Tyler Cyr, RHP
DOB: May 5, 1993
BATS: R / THROWS: R
ACQUIRED: Drafted 10th Round (#306), 2015
LAST LEVEL: Double-A
GiantFutures Ranks: #4 Relief Pitcher
Performance: Cyr’s 2019 was about as ideal a year as the then-26 year old could have. Coming back from a 2018 in which he had surgery to repair a fractured elbow, Cyr started the season late in Double-A but had his best pro season. He struck out 57 in 48.1 innings, while walking 22 and giving up 34 hits. His 10.5 SO9 rate was his best since 2016, and his 6.1 H9 rate was the best of his career. The only hiccup was his walk rate was the highest he’d had in the pros, jumping from 3.6 in 2017, his last healthy year.
Cyr came into 2020 with a little buzz, and spent both spring and summer training with the team, and was also at the alternate training site. He did not make his Major League debut, but Zaidi mentioned him as one of the bullpen guys who impressed at the alternate site.
Strengths and Weaknesses: Cyr doesn’t have the most overwhelming stuff. His fastball sits in the mid-90’s, although in 2019 it was reported it had gotten up to 99. Instead, he uses movement more than velocity to get batters out, with his cut fastball sitting in the low 90s He pairs that with a sinking changeup that the Fremont native learned from Tim Lincecum after standing in line at FanFest. He asked Lincecum if he could see his changeup grip instead of getting an autograph.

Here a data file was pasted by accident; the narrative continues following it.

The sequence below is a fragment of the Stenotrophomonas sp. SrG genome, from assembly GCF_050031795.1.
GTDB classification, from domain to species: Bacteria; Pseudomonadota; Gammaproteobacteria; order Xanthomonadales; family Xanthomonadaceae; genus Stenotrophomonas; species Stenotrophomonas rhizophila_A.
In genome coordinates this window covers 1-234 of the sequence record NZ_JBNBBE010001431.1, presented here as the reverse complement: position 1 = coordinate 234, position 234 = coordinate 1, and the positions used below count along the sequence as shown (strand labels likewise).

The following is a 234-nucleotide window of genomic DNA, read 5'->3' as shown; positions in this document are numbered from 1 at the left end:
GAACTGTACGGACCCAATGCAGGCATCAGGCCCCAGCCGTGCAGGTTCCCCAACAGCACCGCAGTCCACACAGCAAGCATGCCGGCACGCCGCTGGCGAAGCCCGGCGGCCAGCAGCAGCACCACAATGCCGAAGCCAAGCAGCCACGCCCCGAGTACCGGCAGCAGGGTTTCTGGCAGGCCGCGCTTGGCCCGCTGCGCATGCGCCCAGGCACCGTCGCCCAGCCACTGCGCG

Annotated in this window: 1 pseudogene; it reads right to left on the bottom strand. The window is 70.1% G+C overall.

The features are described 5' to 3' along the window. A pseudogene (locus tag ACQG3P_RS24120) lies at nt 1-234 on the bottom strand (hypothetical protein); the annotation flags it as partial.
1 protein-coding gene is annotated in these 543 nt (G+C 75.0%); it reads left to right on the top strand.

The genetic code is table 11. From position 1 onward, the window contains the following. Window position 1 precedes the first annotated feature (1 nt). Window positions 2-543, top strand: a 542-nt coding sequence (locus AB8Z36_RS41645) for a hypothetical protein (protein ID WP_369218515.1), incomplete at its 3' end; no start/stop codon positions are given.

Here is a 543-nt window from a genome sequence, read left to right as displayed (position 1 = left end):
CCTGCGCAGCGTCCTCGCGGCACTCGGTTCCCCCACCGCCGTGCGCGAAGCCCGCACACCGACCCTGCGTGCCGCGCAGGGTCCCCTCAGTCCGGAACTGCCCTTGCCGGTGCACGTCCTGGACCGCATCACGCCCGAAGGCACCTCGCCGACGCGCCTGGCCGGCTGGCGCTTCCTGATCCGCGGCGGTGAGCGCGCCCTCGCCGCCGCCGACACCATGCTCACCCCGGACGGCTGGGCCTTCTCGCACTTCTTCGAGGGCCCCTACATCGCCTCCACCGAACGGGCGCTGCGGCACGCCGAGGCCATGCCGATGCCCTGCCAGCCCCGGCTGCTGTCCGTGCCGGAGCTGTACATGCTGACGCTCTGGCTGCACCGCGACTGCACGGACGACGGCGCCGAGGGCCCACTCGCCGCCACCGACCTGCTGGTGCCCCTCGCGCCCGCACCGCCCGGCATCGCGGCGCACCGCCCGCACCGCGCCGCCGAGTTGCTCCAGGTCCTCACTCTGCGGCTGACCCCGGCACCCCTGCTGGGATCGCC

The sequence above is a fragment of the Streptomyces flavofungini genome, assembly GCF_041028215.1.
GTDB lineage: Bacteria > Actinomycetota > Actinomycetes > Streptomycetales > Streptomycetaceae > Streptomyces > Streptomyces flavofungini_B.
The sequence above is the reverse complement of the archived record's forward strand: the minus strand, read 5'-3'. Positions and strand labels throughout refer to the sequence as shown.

The pitch that turned things around is his slow slurvy breaking pitch. In 2017, it was his main out pitch against right handed batters, and it didn’t work. Going against convention, RHB hit .340 against Cyr, where he held LHP to a .179 average. In 2019, RHB hit .198 while LHB hit .193.
Control also remains a challenge, although Cyr’s control has greatly improved from college. As a pitcher who uses movement, he can afford to be a bit more effectively wild than most, but too many free passes could happen.
2021 Outlook: If Cyr, who will turn 28 early in the 2021 season, is not starting the season in Sacramento, he could very well be starting it in San Francisco. There’s not much left for the Bay Area native to prove in the minors.
Future Profile: Cyr doesn’t fit the profile for a hard-throwing closer, but his consistency over the past four seasons in the minors (barring the elbow injury) implies he could be a reliable reliever, and it’s easy to see him in a main setup role. But mostly, that consistency is great to see, and in bullpens where year-to-year inconsistency is the norm, Cyr could be an anchor for Kapler to rely on.